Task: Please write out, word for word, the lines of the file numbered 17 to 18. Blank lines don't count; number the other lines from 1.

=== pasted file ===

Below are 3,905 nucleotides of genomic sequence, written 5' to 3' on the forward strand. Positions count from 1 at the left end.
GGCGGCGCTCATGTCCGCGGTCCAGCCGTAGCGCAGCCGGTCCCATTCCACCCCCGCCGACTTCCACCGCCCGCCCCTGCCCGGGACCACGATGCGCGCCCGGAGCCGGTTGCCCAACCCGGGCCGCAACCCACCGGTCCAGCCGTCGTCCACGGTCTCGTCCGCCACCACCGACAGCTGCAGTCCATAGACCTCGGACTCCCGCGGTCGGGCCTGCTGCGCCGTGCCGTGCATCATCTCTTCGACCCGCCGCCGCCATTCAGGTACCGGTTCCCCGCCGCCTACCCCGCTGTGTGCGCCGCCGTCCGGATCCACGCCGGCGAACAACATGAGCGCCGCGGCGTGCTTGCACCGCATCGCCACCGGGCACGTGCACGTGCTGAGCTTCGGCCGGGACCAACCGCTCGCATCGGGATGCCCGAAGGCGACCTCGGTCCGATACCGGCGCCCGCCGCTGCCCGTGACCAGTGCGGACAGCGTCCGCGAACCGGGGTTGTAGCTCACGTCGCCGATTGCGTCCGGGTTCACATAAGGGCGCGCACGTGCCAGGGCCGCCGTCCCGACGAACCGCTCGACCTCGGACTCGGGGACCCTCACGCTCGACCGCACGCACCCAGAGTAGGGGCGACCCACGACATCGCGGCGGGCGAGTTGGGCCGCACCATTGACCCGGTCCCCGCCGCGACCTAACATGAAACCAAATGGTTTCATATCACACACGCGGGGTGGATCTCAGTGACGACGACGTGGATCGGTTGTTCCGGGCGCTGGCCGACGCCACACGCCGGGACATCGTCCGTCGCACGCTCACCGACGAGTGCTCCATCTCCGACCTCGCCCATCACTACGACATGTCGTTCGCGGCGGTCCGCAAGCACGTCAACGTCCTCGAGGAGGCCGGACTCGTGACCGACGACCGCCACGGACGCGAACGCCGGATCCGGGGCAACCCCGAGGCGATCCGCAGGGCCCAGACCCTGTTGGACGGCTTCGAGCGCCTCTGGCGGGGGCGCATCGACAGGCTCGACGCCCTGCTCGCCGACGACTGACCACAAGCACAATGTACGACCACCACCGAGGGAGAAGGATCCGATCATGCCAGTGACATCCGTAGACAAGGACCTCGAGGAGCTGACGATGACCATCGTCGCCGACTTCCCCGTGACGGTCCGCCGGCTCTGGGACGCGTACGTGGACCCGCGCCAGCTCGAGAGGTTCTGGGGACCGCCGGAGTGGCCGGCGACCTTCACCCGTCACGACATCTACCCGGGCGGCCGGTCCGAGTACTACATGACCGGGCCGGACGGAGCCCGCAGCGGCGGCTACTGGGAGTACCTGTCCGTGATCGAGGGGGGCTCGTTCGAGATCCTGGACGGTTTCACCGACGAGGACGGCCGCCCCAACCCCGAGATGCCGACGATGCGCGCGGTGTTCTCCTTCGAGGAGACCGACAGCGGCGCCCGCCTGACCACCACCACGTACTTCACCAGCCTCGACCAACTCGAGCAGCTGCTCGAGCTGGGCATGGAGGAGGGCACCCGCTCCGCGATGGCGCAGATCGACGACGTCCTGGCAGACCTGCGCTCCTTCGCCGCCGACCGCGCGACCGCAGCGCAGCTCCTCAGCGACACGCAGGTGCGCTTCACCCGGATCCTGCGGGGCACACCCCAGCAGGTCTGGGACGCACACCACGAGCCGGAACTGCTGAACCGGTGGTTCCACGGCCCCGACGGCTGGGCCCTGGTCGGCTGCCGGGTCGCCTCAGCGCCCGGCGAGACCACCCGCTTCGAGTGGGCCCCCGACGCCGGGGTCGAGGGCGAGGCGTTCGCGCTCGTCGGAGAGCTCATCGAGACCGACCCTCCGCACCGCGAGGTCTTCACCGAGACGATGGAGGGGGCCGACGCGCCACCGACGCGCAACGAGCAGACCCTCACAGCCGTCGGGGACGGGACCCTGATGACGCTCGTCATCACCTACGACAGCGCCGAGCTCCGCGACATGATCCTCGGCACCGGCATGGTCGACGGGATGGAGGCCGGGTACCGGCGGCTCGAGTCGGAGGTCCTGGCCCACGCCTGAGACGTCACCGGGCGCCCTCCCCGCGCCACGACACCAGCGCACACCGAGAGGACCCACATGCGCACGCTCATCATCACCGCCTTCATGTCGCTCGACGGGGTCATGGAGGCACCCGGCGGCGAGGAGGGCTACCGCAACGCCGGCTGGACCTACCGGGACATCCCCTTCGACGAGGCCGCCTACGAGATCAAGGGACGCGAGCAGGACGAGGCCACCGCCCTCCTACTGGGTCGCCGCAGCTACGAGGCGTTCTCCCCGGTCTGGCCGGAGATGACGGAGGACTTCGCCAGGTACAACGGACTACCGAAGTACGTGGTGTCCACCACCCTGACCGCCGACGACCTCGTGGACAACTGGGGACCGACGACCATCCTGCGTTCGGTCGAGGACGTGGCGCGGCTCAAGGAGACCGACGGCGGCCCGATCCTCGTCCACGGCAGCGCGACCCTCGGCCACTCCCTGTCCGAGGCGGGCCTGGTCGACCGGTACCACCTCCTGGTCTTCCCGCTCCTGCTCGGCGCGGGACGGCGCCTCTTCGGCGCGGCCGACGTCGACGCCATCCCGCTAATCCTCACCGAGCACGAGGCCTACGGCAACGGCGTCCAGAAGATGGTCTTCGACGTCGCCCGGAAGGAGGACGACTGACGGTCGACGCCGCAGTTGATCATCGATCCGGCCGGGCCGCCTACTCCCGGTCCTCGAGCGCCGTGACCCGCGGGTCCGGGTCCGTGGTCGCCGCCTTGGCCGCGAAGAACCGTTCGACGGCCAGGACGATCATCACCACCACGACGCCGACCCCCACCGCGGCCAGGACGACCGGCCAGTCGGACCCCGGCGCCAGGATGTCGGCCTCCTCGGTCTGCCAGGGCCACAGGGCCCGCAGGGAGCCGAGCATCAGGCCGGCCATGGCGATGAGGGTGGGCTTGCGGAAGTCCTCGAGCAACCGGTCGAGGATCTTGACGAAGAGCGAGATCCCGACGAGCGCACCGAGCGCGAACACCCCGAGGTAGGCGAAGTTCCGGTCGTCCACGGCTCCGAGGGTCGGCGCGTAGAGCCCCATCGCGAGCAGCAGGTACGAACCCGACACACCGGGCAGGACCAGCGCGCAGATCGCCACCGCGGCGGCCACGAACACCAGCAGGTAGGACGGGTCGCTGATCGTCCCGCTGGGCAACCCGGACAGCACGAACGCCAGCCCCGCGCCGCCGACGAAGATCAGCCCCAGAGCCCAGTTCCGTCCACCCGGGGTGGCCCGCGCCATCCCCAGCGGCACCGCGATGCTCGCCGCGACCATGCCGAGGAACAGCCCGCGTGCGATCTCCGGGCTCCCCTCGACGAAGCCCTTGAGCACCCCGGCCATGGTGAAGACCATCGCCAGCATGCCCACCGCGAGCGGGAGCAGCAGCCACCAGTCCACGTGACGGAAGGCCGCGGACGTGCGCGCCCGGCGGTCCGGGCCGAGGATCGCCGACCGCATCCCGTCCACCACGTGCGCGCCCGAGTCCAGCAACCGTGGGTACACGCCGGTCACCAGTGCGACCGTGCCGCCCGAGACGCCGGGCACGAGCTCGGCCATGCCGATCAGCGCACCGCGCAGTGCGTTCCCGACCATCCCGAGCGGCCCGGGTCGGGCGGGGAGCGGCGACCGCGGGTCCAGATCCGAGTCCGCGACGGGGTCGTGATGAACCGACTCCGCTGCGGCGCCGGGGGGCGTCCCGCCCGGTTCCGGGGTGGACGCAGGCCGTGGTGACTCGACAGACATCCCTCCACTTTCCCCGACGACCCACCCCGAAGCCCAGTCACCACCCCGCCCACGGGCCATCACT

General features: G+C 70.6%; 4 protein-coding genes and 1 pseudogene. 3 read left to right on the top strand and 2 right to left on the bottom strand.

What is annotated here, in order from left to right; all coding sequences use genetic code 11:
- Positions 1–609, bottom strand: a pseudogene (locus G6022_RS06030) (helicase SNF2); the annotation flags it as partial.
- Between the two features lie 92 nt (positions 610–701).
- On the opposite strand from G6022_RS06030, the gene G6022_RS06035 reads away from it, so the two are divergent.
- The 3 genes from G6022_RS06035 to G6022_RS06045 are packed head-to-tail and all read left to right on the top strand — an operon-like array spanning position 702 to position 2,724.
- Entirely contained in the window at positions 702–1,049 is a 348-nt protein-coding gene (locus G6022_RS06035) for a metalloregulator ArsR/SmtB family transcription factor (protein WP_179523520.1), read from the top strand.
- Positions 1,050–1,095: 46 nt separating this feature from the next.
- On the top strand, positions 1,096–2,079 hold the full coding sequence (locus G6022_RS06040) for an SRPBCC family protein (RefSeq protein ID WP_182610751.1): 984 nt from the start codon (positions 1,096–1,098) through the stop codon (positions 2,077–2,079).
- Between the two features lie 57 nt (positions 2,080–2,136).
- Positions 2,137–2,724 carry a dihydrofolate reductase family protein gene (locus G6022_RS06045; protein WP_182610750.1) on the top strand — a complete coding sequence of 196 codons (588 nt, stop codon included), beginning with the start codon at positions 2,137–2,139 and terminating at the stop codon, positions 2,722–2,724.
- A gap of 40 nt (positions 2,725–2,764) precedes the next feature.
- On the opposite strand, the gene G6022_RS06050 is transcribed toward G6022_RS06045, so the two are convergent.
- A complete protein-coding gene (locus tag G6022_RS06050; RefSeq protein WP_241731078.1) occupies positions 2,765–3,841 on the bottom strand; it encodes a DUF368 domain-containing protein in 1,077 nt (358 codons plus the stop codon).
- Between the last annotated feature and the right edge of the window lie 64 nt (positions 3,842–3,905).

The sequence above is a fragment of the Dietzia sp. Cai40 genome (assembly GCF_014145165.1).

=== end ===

- Between the last annotated feature and the right edge of the window lie 64 nt (positions 3,842–3,905).

The sequence above is a fragment of the Dietzia sp. Cai40 genome (assembly GCF_014145165.1).